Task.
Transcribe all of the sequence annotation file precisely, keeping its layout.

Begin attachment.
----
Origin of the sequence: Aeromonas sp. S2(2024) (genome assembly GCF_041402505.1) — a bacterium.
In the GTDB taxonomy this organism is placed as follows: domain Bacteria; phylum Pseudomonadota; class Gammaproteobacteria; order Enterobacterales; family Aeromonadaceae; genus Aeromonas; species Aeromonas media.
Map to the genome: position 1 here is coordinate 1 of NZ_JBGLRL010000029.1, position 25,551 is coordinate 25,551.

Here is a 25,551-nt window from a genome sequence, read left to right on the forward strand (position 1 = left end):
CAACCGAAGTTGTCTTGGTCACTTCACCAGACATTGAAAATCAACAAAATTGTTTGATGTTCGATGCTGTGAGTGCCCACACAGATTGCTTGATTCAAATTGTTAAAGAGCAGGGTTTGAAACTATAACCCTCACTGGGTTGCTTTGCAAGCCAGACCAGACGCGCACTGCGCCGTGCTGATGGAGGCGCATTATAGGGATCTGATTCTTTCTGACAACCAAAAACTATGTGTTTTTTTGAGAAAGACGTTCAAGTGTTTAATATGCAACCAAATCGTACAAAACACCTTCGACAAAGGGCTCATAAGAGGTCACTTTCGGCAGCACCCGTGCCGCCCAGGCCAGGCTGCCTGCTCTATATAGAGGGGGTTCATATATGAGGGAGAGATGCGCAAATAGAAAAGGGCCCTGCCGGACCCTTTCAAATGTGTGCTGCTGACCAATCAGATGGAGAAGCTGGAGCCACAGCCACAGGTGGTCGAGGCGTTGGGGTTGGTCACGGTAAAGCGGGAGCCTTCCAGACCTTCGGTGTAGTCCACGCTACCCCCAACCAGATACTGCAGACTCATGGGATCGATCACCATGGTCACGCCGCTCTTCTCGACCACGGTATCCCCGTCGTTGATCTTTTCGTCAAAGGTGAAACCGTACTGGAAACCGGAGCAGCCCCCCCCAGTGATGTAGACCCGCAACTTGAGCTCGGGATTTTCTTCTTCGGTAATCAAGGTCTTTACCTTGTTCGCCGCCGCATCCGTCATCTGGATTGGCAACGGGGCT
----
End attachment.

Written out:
Origin of the sequence: Aeromonas sp. S2(2024) (genome assembly GCF_041402505.1) — a bacterium.
In the GTDB taxonomy this organism is placed as follows: domain Bacteria; phylum Pseudomonadota; class Gammaproteobacteria; order Enterobacterales; family Aeromonadaceae; genus Aeromonas; species Aeromonas media.
Map to the genome: position 1 here is coordinate 1 of NZ_JBGLRL010000029.1, position 25,551 is coordinate 25,551.

Here is a 25,551-nt window from a genome sequence, read left to right on the forward strand (position 1 = left end):
CAACCGAAGTTGTCTTGGTCACTTCACCAGACATTGAAAATCAACAAAATTGTTTGATGTTCGATGCTGTGAGTGCCCACACAGATTGCTTGATTCAAATTGTTAAAGAGCAGGGTTTGAAACTATAACCCTCACTGGGTTGCTTTGCAAGCCAGACCAGACGCGCACTGCGCCGTGCTGATGGAGGCGCATTATAGGGATCTGATTCTTTCTGACAACCAAAAACTATGTGTTTTTTTGAGAAAGACGTTCAAGTGTTTAATATGCAACCAAATCGTACAAAACACCTTCGACAAAGGGCTCATAAGAGGTCACTTTCGGCAGCACCCGTGCCGCCCAGGCCAGGCTGCCTGCTCTATATAGAGGGGGTTCATATATGAGGGAGAGATGCGCAAATAGAAAAGGGCCCTGCCGGACCCTTTCAAATGTGTGCTGCTGACCAATCAGATGGAGAAGCTGGAGCCACAGCCACAGGTGGTCGAGGCGTTGGGGTTGGTCACGGTAAAGCGGGAGCCTTCCAGACCTTCGGTGTAGTCCACGCTACCCCCAACCAGATACTGCAGACTCATGGGATCGATCACCATGGTCACGCCGCTCTTCTCGACCACGGTATCCCCGTCGTTGATCTTTTCGTCAAAGGTGAAACCGTACTGGAAACCGGAGCAGCCCCCCCCAGTGATGTAGACCCGCAACTTGAGCTCGGGATTTTCTTCTTCGGTAATCAAGGTCTTTACCTTGTTCGCCGCCGCATCCGTCATCTGGATTGGCAACGGGGCT